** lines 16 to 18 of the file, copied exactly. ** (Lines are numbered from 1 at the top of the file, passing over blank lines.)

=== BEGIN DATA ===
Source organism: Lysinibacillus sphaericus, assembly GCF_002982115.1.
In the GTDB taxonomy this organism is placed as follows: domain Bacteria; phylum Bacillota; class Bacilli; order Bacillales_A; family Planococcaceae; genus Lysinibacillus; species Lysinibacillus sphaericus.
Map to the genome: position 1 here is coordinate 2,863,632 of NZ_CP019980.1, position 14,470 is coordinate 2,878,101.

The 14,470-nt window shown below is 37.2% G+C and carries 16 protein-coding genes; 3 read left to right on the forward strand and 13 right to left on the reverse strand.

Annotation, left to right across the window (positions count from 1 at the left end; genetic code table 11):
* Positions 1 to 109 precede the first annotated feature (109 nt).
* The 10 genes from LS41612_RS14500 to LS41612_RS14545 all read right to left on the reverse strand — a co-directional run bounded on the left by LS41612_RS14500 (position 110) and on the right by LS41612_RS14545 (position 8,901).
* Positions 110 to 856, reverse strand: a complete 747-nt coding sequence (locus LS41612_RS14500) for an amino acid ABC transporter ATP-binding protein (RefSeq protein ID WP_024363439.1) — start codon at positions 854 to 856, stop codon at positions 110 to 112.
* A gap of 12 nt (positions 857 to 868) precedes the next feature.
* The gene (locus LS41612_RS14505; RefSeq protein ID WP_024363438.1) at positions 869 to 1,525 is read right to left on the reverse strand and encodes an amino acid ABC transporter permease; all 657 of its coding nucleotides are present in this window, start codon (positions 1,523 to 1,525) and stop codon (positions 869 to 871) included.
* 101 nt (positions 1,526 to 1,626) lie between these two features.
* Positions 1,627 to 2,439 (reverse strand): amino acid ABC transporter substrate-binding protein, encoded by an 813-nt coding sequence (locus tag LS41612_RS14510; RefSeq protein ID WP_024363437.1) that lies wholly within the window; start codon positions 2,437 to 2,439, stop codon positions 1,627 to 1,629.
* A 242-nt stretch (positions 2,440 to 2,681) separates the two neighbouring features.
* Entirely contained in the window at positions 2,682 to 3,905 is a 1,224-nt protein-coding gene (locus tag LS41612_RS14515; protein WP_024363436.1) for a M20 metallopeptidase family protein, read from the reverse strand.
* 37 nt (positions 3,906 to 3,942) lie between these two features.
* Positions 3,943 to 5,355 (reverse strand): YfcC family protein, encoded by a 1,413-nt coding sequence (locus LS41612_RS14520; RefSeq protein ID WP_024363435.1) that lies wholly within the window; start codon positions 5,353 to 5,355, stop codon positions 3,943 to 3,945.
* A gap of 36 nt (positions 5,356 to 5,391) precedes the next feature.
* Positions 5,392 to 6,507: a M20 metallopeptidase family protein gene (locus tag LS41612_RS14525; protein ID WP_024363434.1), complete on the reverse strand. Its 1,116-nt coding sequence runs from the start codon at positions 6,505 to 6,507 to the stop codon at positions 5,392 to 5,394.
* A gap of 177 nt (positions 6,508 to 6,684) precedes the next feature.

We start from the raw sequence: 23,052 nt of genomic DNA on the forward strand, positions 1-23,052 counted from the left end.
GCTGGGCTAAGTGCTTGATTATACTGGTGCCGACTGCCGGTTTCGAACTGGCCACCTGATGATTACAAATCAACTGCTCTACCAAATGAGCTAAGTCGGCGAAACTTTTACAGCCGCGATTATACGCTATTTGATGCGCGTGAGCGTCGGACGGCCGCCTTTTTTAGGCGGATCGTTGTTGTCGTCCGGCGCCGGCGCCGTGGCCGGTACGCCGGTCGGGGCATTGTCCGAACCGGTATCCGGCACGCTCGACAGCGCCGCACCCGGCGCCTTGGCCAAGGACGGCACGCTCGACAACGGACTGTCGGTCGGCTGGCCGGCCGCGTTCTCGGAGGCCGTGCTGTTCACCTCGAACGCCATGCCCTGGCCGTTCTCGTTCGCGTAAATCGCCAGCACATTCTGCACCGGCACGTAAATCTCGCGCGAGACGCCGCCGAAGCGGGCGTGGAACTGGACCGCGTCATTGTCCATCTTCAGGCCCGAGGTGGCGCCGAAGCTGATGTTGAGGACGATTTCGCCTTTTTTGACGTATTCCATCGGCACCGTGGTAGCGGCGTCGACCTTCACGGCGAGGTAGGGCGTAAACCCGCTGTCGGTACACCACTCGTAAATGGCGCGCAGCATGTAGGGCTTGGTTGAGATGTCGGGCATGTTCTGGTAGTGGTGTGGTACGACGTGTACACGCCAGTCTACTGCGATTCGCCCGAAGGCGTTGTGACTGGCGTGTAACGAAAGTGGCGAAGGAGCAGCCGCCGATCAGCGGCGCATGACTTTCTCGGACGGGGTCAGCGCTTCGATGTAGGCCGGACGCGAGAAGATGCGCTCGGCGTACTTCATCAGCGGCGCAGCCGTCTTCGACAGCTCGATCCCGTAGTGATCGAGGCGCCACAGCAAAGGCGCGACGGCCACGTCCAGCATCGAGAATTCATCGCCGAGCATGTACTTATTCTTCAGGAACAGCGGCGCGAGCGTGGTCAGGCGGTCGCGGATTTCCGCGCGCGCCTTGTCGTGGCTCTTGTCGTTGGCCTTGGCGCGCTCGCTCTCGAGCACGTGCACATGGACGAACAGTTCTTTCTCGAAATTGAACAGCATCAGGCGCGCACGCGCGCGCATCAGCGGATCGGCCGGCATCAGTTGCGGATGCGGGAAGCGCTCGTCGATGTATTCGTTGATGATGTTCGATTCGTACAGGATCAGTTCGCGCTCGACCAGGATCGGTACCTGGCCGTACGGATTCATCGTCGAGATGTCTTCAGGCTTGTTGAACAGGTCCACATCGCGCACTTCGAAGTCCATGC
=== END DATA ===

* Positions 3,943 to 5,355 (reverse strand): YfcC family protein, encoded by a 1,413-nt coding sequence (locus LS41612_RS14520; RefSeq protein ID WP_024363435.1) that lies wholly within the window; start codon positions 5,353 to 5,355, stop codon positions 3,943 to 3,945.
* A gap of 36 nt (positions 5,356 to 5,391) precedes the next feature.
* Positions 5,392 to 6,507: a M20 metallopeptidase family protein gene (locus tag LS41612_RS14525; protein ID WP_024363434.1), complete on the reverse strand. Its 1,116-nt coding sequence runs from the start codon at positions 6,505 to 6,507 to the stop codon at positions 5,392 to 5,394.